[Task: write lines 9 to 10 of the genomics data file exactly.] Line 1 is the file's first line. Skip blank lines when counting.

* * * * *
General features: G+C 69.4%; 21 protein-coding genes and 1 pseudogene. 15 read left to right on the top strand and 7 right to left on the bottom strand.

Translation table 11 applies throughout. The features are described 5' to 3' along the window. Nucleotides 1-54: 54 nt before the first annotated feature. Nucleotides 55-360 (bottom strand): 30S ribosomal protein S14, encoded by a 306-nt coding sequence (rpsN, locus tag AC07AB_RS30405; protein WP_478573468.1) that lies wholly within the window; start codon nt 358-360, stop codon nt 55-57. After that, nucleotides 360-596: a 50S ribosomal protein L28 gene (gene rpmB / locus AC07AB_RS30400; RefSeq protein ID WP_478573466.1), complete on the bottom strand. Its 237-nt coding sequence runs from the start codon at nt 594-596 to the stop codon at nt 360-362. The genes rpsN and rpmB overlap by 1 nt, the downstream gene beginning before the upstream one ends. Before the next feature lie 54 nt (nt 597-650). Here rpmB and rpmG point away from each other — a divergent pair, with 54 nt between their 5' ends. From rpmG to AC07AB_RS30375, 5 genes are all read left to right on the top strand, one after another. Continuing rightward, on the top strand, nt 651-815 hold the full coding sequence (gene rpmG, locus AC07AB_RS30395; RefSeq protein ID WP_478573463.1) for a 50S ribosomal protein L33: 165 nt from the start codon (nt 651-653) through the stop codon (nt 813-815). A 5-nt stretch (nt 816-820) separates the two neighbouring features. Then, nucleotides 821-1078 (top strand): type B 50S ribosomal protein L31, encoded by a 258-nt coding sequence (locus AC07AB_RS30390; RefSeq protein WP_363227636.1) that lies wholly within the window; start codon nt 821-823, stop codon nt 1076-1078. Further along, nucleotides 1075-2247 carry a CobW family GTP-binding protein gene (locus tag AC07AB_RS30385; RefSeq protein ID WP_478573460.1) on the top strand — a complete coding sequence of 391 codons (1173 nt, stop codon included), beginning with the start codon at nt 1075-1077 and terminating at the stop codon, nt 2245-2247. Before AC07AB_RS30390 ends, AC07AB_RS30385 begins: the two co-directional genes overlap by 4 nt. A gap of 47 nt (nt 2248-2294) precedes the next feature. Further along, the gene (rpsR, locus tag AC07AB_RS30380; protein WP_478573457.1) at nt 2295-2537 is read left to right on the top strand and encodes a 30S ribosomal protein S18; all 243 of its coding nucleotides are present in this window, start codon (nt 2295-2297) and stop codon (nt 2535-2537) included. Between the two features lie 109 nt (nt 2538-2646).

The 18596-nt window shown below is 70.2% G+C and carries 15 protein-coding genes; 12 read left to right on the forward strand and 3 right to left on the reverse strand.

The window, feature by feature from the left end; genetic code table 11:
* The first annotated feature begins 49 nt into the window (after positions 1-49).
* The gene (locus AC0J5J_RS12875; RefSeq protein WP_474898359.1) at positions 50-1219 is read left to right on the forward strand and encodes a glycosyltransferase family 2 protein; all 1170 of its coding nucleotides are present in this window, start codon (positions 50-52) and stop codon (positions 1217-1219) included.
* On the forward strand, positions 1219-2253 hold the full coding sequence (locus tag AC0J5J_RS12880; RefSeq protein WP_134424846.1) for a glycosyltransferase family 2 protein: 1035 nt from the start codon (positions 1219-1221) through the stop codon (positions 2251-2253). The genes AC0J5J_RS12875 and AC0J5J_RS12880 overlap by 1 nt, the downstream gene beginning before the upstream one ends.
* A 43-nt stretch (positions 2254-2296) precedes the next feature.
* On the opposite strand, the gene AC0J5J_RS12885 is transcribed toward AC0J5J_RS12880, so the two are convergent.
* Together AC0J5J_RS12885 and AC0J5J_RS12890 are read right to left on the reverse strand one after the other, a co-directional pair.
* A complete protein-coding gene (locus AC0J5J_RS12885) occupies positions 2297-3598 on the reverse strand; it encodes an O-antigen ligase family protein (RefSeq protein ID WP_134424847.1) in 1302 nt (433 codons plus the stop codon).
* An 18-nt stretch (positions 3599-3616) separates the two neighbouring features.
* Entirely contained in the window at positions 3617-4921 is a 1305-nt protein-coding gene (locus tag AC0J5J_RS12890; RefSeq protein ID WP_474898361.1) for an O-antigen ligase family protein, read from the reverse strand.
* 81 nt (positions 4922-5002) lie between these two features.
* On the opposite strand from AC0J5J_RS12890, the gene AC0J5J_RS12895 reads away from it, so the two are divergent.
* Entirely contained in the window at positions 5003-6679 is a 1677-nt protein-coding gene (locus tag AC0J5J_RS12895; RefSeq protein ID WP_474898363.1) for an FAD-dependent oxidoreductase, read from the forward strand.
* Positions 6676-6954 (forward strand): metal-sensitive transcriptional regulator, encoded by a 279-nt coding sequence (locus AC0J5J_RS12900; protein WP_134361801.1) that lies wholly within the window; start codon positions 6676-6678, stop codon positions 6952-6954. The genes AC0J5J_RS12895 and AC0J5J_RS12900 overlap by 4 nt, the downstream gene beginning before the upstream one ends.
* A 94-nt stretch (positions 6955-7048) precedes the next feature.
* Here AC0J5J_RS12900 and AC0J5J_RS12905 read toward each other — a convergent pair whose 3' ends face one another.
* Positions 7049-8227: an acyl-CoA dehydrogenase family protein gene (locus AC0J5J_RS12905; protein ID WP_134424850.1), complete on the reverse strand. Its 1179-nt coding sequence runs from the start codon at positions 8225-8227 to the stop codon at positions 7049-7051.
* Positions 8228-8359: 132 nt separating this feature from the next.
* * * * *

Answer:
* On the opposite strand, the gene AC0J5J_RS12885 is transcribed toward AC0J5J_RS12880, so the two are convergent.
* Together AC0J5J_RS12885 and AC0J5J_RS12890 are read right to left on the reverse strand one after the other, a co-directional pair.